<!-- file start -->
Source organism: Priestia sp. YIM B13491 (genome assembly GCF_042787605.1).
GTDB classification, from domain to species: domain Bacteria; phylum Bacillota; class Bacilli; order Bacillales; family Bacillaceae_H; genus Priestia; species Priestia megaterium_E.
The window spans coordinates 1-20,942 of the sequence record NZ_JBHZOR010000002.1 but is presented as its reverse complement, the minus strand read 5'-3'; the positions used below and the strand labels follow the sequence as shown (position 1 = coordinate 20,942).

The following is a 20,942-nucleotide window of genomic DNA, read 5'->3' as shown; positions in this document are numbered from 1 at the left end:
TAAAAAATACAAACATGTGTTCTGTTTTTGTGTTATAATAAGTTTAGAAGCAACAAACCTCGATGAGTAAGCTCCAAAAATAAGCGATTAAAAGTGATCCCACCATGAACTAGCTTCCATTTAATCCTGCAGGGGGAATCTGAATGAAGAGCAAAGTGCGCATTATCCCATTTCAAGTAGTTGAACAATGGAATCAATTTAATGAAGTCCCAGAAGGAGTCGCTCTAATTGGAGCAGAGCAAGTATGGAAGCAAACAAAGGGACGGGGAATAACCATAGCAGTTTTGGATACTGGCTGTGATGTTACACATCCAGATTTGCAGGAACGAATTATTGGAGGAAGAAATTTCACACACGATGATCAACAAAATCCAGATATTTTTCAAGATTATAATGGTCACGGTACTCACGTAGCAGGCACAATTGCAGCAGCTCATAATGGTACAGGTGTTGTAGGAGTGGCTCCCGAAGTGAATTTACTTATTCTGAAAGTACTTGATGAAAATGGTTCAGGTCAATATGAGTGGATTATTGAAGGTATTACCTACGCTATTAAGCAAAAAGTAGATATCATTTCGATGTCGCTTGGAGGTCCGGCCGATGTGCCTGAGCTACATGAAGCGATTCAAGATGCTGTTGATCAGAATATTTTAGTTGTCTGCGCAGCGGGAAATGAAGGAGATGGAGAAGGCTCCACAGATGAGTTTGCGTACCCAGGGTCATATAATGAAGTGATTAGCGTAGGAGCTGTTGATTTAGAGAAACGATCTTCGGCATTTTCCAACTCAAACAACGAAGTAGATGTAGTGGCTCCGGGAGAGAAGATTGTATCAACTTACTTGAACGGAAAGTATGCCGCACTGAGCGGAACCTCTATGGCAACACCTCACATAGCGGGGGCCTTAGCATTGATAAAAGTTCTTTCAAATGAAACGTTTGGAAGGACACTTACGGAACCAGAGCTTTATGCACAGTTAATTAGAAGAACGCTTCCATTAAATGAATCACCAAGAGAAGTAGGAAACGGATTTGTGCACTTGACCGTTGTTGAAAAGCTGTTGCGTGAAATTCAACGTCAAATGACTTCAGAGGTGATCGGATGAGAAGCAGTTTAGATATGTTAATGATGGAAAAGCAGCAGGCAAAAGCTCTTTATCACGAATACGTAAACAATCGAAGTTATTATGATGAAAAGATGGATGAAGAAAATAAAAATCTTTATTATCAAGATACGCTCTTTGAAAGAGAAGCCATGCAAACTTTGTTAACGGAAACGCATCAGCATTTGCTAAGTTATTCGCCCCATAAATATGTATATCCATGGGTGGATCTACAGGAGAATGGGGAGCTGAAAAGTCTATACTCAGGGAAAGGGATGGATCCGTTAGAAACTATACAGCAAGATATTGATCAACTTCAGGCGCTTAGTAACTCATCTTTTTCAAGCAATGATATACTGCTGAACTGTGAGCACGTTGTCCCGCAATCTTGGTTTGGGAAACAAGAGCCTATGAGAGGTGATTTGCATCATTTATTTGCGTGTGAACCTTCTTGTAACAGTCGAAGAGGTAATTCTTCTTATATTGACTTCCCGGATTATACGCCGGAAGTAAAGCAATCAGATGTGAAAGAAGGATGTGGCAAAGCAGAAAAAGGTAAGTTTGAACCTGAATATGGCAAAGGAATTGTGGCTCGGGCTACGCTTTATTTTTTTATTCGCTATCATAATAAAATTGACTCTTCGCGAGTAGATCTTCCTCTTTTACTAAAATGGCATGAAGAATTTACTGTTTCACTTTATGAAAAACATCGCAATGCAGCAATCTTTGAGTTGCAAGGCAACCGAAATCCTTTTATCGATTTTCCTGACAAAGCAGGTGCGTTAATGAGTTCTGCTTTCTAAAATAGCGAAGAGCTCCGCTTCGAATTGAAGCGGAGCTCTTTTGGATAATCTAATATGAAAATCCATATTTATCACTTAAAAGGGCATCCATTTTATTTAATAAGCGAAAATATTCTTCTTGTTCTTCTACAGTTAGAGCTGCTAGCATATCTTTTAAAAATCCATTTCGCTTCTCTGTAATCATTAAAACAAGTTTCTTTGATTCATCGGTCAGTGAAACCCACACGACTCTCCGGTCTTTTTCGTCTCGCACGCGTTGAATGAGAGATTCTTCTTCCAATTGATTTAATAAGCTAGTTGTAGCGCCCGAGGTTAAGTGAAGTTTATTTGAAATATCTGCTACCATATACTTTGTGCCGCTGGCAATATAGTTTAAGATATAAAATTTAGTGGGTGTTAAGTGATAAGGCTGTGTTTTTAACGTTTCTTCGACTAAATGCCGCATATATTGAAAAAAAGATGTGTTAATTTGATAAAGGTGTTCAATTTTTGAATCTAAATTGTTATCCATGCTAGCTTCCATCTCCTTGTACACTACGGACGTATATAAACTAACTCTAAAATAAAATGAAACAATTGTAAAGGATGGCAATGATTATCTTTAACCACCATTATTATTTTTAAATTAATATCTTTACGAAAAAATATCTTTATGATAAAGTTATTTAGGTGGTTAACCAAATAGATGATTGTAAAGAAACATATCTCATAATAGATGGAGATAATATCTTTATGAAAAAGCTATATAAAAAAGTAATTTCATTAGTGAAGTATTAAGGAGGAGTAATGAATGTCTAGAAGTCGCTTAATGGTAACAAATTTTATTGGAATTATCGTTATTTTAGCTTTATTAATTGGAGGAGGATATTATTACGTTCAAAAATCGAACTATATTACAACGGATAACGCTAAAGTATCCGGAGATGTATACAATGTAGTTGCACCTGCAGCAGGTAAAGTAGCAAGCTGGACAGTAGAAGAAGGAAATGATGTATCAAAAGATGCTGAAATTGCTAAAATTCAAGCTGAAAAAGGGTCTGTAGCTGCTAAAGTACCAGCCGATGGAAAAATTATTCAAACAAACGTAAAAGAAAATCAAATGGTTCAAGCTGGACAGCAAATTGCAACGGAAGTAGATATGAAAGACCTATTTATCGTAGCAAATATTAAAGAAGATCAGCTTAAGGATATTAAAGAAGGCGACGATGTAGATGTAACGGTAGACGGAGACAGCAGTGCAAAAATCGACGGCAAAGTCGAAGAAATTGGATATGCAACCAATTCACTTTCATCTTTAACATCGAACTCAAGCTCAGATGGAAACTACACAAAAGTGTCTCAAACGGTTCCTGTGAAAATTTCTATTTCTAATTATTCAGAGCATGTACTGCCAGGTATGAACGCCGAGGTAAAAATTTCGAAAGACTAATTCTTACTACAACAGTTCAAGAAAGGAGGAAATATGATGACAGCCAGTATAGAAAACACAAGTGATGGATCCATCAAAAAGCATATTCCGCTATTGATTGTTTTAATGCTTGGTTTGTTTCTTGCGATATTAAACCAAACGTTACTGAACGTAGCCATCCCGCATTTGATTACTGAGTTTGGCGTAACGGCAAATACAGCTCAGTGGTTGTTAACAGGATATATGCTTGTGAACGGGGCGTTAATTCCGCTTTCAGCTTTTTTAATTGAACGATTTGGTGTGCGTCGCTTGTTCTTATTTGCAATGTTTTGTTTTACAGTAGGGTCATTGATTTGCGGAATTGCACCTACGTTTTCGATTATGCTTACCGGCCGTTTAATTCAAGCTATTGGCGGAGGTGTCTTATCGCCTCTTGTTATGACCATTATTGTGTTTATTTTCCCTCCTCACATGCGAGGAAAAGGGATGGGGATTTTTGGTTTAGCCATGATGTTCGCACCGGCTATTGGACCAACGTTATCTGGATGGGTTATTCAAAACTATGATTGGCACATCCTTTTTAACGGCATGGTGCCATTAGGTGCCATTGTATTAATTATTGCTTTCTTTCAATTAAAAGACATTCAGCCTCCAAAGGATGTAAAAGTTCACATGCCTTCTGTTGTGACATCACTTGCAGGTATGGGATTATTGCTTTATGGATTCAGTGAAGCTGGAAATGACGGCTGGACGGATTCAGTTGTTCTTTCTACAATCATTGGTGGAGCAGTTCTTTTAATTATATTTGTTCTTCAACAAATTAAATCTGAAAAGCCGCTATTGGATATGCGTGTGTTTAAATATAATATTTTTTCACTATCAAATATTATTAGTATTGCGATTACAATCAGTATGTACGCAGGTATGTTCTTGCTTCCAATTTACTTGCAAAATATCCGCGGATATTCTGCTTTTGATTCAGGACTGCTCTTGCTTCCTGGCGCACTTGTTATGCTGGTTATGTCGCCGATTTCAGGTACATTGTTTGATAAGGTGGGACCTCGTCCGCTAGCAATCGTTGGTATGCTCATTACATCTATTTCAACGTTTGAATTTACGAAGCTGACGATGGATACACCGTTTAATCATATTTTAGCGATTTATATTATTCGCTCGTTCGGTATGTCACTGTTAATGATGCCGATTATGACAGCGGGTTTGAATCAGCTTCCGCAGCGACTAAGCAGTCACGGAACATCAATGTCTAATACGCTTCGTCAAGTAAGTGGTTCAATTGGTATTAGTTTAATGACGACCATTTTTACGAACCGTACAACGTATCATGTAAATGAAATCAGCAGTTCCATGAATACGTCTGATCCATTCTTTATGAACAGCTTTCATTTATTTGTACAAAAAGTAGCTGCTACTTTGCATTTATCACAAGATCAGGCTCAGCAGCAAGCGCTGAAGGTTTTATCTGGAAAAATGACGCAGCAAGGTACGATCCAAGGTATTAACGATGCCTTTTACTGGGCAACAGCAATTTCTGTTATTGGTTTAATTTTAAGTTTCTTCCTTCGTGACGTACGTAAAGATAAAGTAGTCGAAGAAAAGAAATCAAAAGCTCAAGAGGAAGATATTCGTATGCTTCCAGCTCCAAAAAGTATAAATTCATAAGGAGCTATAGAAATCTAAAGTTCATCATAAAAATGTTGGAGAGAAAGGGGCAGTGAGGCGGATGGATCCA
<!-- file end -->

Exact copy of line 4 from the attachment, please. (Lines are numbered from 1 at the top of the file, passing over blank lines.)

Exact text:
The following is a 20,942-nucleotide window of genomic DNA, read 5'->3' as shown; positions in this document are numbered from 1 at the left end: